On Change

The first day of the year is a good time to ruminate on life changing.

Peter Bevan-Baker, writing about his first months as a Member of the Legislative Assembly:

For over 30 years I went to work as a dentist, and knew with a pretty high degree of certainty what my day would look and feel like. I felt ready and capable to meet pretty well any challenge that I might face. A few months ago I started a new job, and those feelings of security, predictability and comfort flew right out of the window. Every day in my new job as a Member of the Legislative Assembly of Prince Edward Island is an adventure; and I say that with equal measures of affection and terror.

For the first few weeks in my new position, I had no idea what I was doing: I’m still not sure most of the time. If I were flying, the seat of my pants would have worn out long ago. The job description – if there is one (I haven’t found it yet) – would make interesting reading. I have always been a big fan of avoiding stagnation, and of introducing new challenges to one’s life, but I always imagined doing it in a gentle, incremental way. Going suddenly from decay to debate; from replacing fillings to resisting filibusters; from poking around premolars to promoting plebiscites is a larger leap than I had in mind.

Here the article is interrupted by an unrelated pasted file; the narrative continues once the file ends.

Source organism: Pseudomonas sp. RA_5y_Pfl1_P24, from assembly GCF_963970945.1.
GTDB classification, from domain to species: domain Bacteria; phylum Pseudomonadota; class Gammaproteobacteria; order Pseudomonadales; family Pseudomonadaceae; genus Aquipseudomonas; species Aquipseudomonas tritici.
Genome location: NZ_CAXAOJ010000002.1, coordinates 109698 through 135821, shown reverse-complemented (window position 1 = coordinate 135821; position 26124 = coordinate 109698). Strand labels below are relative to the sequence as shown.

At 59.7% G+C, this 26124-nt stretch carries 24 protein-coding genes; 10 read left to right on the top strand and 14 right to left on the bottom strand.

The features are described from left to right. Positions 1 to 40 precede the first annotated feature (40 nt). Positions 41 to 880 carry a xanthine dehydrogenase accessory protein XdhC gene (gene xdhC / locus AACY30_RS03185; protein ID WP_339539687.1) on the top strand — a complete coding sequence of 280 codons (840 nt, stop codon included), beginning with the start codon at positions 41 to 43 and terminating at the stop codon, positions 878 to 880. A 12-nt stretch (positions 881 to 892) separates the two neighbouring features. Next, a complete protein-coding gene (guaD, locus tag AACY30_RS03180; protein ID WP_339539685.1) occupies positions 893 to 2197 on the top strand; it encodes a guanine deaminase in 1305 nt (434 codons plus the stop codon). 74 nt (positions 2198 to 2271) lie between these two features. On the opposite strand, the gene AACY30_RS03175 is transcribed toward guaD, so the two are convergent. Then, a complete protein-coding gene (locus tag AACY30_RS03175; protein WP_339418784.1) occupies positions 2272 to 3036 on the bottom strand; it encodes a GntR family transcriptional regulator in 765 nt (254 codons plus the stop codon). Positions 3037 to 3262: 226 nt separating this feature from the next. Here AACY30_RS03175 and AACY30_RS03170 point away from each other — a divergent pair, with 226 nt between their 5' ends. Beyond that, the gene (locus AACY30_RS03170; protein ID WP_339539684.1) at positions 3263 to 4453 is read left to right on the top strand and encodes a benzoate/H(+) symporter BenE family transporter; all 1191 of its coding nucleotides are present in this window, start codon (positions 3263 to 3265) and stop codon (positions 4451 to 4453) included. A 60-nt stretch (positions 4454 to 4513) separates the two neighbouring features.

Rands, writing about leaving jobs:

Your shields drop the moment you let a glimpse of a potential different future into your mind. It seems like a unconsidered off-the-cuff thought sans consequence, but the thought opens you to possibilities that did not exist the moment before the thought existed.

What is incredibly slippery about this moment is the complex, nuanced, and instant mental math performed that precedes the shields-down situation. When you are indirectly asked to lower your shields, you immediately parse, place a value, and aggregate your opinions on the following:

  • Am I happy with my job?
  • Do I like my manager? My team?
  • Is this project I’m working on fulfilling?
  • Am I learning?
  • Am I respected?
  • Am I growing?
  • Do I feel fairly compensated?
  • Is this company/team going anywhere?
  • Do I believe in the vision?
  • Do I trust the leaders?

Now, each human has a different prioritized subset of this list that they rank and value differently. Growth is paramount for some, truth for others. Whatever unique blend is important, you use that blend and ask yourself one final question as you consider lowering your shields. What has happened recently or in the past that either supports or detracts from what I value?